The Tom Waits Listening Club - Mule Variations polls on post 582

Heartattack and Vine Polls

How Good Is Heartattack and Vine Really?
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0 voters

Best tracks on Heartattack and Vine:
  • Heartattack and Vine
  • In Shades
  • Saving All My Love For You
  • Downtown
  • Jersey Girl
  • 'Til The Money Runs OUt
  • On The Nickel
  • Mr Siegal
  • Ruby’s Arms

0 voters

loved this


One From The Heart (Columbia Records, 1982)


“I think it’s important to to separate yourself as a writer and performer from who you actually are. A guy who writes murder mysteries doesn’t have to be a murderer.”

When Francis Ford Coppola saved Tom Waits from his failed New York experiment he was coming off the back of the wild success of Apocalypse Now, not to mention the baffling ordeal of making Apocalypse Now (as he put it in the interview at the start of the brilliant making-of documentary Hearts of Darkness: “We were in the jungle, there were too many of us, we had access to too much money, too much equipment, and little by little we went insane.”) The madness of it all paid off at the box office and Coppola had license to do pretty much whatever he wanted… And so, as was the style at the time, he decided to say fuck you to the studio system and attempt to build a filmmakers’ utopia. He had a big, wild idea for pure artistic freedom and the blending of any and all artistic disciplines in a big ol’ melting pot: Zoetrope Studios. He bought himself a studio lot and decided to make movies outside the Hollywood system with the director as god-king at the heart of it. The first picture Zoetrope would make would be One From The Heart, an ode to Las Vegas, “a city in love with itself.” Originally envisioned as a romantic comedy Coppola’s wild ambition was to make it a musical, a theatrical production and a Greek tragedy, with male and female singers acting as Zeus and Hera singing about the foolish mortals below. Originally Van Morrison was tapped up to do the music but as it turned out he couldn’t stand Las Vegas and wanted no part of it. One day someone played Coppola a bit of Waits and after hearing I Never Talk to Strangers he wanted both Waits and Midler to fill the roles. Midler wasn’t available; Waits, of course, was. Musically it represented a step backward but it was too big a deal to turn down.

Waits was given his own office right next to Bones Howe’s, which helped ease him into the chaos of Zoetrope studios. Coppola changed his mind constantly on what he wanted One From The Heart To Be, leaving Waits to write for a moving target. Pre-production took so long he had time to saunter off and do Heartattack and Vine. And before he returned to the picture he had a loose end he wanted to tie up: he married Kathleen Brennan on August 10th 1980. The wedding sounds straight out of one of his songs: they married at the 24 hour, “Always Forever Yours Wedding Chapel” and as a souvenir the couple received a gift bag containing a copy of a novel (“The Vanishing Bride”), a Tampax, two prophylactics and some bleach, “to wash out so you start clean as a couple.” They threw a big party the week after (at which Waits’ bassist Greg Cohen got chatting to his future wife, Kathleen’s sister Marguerite) then headed to Ireland for the honeymoon.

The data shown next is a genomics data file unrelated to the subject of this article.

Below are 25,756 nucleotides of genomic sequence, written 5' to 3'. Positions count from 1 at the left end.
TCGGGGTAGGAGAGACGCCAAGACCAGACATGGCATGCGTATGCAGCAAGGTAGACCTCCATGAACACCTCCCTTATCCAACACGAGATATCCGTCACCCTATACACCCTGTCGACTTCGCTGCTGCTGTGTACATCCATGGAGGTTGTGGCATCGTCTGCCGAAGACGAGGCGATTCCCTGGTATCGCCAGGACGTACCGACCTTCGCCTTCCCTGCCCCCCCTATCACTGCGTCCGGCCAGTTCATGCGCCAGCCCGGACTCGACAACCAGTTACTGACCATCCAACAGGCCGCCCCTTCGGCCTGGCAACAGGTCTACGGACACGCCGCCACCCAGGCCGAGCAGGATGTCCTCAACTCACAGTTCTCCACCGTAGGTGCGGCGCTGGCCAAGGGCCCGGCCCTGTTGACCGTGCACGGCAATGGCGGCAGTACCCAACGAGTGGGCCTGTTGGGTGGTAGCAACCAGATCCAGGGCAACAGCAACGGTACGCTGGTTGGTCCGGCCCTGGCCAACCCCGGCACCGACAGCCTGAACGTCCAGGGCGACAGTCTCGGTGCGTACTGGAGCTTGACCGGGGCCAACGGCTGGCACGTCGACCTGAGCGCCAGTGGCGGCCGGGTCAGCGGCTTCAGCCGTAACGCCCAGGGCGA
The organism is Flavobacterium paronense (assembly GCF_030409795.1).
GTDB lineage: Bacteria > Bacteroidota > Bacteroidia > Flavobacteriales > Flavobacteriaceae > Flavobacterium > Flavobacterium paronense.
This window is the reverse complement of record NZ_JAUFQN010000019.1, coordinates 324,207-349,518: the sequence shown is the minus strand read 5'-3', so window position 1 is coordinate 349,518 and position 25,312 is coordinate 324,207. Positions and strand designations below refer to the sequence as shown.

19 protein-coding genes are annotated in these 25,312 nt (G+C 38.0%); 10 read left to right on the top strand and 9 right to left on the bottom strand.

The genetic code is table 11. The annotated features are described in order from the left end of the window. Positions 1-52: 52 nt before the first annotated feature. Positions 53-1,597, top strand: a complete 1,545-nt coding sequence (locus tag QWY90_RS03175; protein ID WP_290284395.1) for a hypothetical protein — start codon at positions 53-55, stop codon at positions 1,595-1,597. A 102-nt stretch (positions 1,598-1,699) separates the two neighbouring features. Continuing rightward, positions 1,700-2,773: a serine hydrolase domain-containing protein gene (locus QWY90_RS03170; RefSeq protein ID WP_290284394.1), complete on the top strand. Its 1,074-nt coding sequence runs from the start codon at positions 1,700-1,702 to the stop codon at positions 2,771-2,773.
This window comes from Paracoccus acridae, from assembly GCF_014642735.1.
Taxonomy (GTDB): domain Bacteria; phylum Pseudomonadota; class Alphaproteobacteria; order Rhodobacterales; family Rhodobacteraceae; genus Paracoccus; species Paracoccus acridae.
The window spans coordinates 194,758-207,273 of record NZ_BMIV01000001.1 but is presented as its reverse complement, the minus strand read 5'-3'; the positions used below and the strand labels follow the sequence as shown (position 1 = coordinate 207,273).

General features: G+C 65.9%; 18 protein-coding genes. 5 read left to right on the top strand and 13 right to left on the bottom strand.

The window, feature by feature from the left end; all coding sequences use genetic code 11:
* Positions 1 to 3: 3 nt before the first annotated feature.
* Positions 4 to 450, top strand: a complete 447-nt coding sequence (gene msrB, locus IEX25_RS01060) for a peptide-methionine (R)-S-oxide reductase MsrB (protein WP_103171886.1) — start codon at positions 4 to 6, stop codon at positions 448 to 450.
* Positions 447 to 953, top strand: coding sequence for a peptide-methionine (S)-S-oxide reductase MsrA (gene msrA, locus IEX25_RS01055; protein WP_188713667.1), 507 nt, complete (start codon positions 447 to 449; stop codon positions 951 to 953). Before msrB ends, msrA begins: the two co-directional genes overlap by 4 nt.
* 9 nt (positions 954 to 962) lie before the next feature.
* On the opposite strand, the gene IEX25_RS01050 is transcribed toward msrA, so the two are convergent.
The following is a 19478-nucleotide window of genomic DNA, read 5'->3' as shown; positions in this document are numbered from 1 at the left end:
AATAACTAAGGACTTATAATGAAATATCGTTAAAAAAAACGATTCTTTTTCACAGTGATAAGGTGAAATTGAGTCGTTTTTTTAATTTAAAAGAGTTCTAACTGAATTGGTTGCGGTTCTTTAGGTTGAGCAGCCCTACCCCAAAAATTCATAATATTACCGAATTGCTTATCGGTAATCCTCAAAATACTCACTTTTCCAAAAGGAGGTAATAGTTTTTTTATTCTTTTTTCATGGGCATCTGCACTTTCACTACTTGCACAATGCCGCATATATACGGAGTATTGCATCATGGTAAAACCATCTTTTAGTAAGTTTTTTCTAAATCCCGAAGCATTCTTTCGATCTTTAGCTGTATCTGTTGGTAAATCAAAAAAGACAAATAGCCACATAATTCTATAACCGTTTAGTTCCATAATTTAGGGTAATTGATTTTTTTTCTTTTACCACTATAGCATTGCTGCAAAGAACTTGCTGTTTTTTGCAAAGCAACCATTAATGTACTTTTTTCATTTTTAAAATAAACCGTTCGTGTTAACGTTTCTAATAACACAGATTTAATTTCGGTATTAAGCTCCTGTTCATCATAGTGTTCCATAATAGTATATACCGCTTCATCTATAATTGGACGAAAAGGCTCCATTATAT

Waits was very happy not to have to go straight out on tour for Heartattack but instead returned to a picture in chaos. Coppola decided to capture the ersatz feeling of Las Vegas he should build every set on the Zoetrope lot - the budget was originally meant to be $12 million, the sets (including part of an airport for the final scene) cost $10 million. There were extensive dance scenes that Gene Kelly himself had been brought in to oversea (interestingly Kelly appeared on a track set for the soundtrack that didn’t make the cut). Waits reacted to the insanity by going pro, putting on a suit and tie every morning and working it like a 9-5. He brought in a Heartattack style R&B band for one song, 'Little Boy Blue", but mostly stuck to a jazz band made up of a mix of Waits regulars and legendary jazz session musicians. Kathleen suggested Crystal Gayle as the female voice for the record, a move Waits resisted as he thought the country pop star was, “a little too vanilla” for the job but Bones Howe liked the idea and talked him round.

The picture demanded he looked backwards but he couldn’t help look forwards, writing his first Bertholt Brecht waltz in ‘Circus Girl’ and banging a lot of tire irons as percussion on the demos for “You Can’t Unring a Bell.” However the shoot was taking so long Asylum eventually pushed him into promoting Heartattack with a tour that forced Waits to keep looking backwards and resurrect his old drunk stage persona one last time. People who saw it witnessed someone running through an act they clearly now despised. It was the catalyst for completing the transformation for the next act of his life and career as he cast aside just about everything from his old life - friends, musicians, labels, managers, personas. But first he’d have to finish the damn soundtrack.